It’s been a pretty cool but intense semester, both online and off. I’m in a couple of postcolonial theory classes, so my offline writing has gotten way too cultural-lit, although there’s been a lot of valuable reading that I eventually hope to incorporate. One of those po-co theory classes has been particularly tense, because it’s an anthro class full of defensive white anthropology students who are “interested” in Africa.
So when the weather turned nice around mid-March, I got on my mountain bike and went riding. My unconscious plan was to ride away from all this for a while, to ride deep into the trails where there are no people, and to get away. I’d only read bicycle blogs and discussion groups and just go into bicycle stores and I will totally avoid arguing about race or class or gender or sexuality and just ride ride ride.
Hala, that was just privilege on my part, because you don’t get away from this. One of the most obvious points–there are hardly any people of color riders. Okay, I take that back. There’s me, there’s a Black rider, there’s my partner. A few more poc here and there, but this is Los Angeles, so the dearth of people of color on the trails is quite noticeable. The cost of a good mountain bike and the lack of proximity to the trails are factors that immediately come to mind. Not everyone has the luxury of spending hours on the trail. The necessary accessories like a good helmet and padded shorts can also be expensive.
But for many of the riders on mountain bike boards (where I retreated because I thought they’d be more sane than the feminist blogosphere, silly me!), those factors are just invisible. Supposedly, anyone could get a second job to afford a beginner $500 hardtail. Anyone could drive to the trails. Haha, look at those idiots who blow their money on bad bikes from Walmart, instead of heading into their local bike shops where we could snicker at them in person. Girls don’t like to mountain bike because they don’t like getting icky and dirty. No, I don’t notice a person’s race or color when s/he’s on a bike, that does not matter to me at all. We’re all the human race. Perhaps the government should have affirmative action to get more minorities into this sport, huh? But anyone can get into this sport, if they really really wanted to. The reasons they do not are cultural.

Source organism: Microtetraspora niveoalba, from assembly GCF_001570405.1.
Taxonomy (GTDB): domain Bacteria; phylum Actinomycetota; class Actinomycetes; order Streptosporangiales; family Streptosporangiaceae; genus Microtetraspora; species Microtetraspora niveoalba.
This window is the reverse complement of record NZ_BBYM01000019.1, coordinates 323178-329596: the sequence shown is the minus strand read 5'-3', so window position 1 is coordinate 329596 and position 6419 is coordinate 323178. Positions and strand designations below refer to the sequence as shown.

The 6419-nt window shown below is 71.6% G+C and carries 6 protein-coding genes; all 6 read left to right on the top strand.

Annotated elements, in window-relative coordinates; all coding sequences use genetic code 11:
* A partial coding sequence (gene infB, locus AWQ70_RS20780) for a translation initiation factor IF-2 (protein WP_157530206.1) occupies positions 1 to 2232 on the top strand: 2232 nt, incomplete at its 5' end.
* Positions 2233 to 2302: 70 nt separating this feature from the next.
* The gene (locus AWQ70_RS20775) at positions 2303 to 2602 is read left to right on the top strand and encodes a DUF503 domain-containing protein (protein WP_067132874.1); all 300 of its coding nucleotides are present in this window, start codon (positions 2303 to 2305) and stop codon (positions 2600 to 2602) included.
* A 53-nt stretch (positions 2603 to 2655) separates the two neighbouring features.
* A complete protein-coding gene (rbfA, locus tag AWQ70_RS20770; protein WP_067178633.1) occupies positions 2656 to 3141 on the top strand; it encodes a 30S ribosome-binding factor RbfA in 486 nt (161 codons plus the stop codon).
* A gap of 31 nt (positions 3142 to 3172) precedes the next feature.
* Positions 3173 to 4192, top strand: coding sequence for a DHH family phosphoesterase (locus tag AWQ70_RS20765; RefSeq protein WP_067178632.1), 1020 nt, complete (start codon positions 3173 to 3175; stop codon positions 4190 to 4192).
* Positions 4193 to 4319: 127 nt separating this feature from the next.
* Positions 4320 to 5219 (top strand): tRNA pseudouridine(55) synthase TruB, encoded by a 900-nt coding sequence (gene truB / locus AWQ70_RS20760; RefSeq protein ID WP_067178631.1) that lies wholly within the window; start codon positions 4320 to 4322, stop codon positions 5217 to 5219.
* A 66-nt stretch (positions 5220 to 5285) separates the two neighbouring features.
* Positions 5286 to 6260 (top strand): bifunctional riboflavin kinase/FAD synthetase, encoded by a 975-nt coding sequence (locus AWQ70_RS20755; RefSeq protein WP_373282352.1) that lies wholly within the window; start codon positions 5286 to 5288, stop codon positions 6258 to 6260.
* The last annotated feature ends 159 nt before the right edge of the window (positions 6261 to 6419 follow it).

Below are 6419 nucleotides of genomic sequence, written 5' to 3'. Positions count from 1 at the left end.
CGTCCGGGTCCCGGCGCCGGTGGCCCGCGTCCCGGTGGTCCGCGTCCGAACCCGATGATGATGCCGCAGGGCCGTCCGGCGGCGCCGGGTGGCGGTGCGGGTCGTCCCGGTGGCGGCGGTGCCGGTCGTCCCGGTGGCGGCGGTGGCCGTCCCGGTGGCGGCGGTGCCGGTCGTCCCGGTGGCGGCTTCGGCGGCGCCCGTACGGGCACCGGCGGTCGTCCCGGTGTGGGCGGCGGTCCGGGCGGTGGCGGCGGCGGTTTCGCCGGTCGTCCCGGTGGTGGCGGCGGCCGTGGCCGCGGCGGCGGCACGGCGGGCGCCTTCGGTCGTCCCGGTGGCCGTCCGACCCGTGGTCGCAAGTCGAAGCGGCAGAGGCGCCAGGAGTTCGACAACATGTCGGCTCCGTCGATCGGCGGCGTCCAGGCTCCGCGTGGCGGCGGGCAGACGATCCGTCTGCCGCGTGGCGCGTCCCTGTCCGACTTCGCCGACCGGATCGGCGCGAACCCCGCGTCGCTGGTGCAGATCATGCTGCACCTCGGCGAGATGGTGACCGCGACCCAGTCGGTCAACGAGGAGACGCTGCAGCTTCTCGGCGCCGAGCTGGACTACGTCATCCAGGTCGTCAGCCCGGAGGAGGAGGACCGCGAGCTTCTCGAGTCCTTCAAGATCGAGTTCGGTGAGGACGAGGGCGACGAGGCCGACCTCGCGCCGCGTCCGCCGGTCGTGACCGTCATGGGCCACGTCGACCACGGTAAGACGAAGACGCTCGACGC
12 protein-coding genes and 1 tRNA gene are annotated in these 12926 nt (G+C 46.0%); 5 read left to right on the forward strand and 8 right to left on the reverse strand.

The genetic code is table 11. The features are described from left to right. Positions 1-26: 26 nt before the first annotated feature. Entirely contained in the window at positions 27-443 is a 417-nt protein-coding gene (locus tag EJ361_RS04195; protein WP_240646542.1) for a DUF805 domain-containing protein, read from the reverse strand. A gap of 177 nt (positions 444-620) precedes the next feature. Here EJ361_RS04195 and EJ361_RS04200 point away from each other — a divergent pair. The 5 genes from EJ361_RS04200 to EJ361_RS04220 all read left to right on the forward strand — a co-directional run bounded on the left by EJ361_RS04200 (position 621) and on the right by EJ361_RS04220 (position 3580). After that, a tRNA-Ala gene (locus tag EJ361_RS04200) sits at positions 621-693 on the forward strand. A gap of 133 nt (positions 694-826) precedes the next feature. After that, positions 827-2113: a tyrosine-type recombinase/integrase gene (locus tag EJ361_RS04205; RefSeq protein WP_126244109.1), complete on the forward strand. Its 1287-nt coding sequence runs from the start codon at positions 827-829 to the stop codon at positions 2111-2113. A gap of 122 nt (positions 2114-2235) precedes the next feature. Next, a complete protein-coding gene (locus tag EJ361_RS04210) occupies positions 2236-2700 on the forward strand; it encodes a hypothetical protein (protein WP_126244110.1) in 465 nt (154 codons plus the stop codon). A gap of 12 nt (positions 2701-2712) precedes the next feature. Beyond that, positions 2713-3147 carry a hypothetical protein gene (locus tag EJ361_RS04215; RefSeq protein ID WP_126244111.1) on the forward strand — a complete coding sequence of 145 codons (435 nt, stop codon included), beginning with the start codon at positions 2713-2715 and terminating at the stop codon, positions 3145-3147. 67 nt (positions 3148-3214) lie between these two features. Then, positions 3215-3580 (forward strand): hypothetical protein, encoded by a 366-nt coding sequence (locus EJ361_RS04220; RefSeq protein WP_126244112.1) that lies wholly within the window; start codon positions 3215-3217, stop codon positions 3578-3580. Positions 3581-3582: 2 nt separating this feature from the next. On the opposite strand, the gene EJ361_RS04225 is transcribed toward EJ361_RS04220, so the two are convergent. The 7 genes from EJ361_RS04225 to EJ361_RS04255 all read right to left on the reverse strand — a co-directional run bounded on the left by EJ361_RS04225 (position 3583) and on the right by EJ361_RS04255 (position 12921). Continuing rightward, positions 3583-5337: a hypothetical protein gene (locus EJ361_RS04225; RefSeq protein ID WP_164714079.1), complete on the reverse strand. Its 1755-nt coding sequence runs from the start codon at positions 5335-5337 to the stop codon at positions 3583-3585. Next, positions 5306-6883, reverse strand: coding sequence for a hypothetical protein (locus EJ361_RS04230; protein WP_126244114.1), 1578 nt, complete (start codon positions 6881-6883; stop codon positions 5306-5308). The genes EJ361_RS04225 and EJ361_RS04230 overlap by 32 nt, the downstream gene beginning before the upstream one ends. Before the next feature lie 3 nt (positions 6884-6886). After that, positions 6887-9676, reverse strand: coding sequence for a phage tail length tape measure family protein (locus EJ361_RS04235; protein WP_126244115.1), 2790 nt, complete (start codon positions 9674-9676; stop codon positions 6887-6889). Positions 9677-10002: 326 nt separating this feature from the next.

Someone introduced the phrase “white privilege” on the mountain bike boards and got called a racist. Sigh.
Why is it so hard to recognize that there are factors that affect people of color differently, make it prohibitive for poc to participate more in mountain biking, and in the great outdoors in general? I tried participating in a thread about women riders, disputing the “girls find it dirty” argument by pointing out that low-status “icky” jobs in this country are done mostly by women of color. But I wasn’t really inclined to pursue the discussion, because the hell? In the spirit of picking your battles, I’d much rather ride.
In the context of the other social justice struggles that we’re involved in, the dearth of poc riders is perhaps not the biggest deal. But I’m struck by how the idea that mountain biking is all about self-determination mirrors how this society valorizes merit and personal responsibility. The fact that these myths are so difficult to dispute, even within the small circles of mountain biking, shows just how insidious systemic oppressions remain.